Counter-Strike: Global Offensive developer Valve issued a record number of VAC bans through Steam in December, according to statistics site SteamDB.
Data pulled from SteamDB suggests that more than 611,000 VAC bans were issued last month. It’s a massive jump from Valve’s old VAC ban record, which was set at 193,000 bans in July 2018. SteamDB doesn’t specify what games the VAC bans were issued for, though the system is most often linked to CS:GO. It’s unlikely that all the bans were issued for the game, though the drastic increase does coincide with Valve’s decision to set CS:GO free-to-play. Dot Esports has reached out to Valve for more information.
CS:GO saw a huge jump in players, naturally, when the game went free-to-play in early December. From Dec. 2 to Dec. 3, the date the free-to-play update was posted, players rose 300,000. User numbers have since decreased slightly, but remained well above peak players before the free-to-play update.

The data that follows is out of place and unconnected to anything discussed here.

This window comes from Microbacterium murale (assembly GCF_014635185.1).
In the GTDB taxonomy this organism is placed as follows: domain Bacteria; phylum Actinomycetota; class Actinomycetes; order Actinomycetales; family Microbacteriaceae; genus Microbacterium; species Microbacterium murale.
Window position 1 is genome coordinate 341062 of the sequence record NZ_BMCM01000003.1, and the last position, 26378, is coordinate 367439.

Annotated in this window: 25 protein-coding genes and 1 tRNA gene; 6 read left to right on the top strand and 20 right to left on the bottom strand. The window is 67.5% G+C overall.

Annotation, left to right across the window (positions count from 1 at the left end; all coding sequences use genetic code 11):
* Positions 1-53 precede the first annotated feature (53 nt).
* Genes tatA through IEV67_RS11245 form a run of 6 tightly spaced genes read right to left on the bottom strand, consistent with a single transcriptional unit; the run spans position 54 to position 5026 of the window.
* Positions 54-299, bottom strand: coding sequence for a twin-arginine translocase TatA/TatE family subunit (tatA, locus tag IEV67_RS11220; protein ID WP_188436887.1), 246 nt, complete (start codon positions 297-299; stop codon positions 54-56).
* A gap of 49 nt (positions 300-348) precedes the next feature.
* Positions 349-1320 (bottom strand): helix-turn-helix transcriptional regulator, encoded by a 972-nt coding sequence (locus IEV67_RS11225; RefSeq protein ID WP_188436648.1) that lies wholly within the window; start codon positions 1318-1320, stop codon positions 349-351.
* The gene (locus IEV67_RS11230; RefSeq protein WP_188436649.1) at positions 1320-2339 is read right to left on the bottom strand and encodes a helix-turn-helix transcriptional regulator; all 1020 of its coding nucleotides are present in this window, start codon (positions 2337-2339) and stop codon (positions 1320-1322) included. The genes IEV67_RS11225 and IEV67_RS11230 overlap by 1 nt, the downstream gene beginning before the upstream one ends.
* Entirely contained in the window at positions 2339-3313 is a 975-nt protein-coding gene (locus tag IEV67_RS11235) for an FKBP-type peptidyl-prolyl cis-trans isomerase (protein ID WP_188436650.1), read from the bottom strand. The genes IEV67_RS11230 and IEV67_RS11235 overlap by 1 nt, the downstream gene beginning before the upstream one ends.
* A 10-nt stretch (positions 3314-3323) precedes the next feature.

VAC stands for Valve Anti-Cheat, which is a system designed to detect third-party cheating programs installed on players’ computers. Playing a game like Counter-Strike: Global Offensive, a multiplayer game, with a third-party program that gives a playing advantage will trigger the system. VAC bans are “permanent” and “non-negotiable,” according to Valve.
Banned players can still play single-player games, but are unable to access VAC-secured game servers. Games that are VAC-enabled include CS:GO, Team Fortress 2, Dota 2, Rust, DayZ, and many more. Separate from VAC bans, players can also be game-banned on Steam, which allows individual developers to ban disruptive players. Valve issued more than 800,000 game bans in December, which is far its peak in 2018; in July, Valve game-banned more than 1.6 million players, according to SteamDB.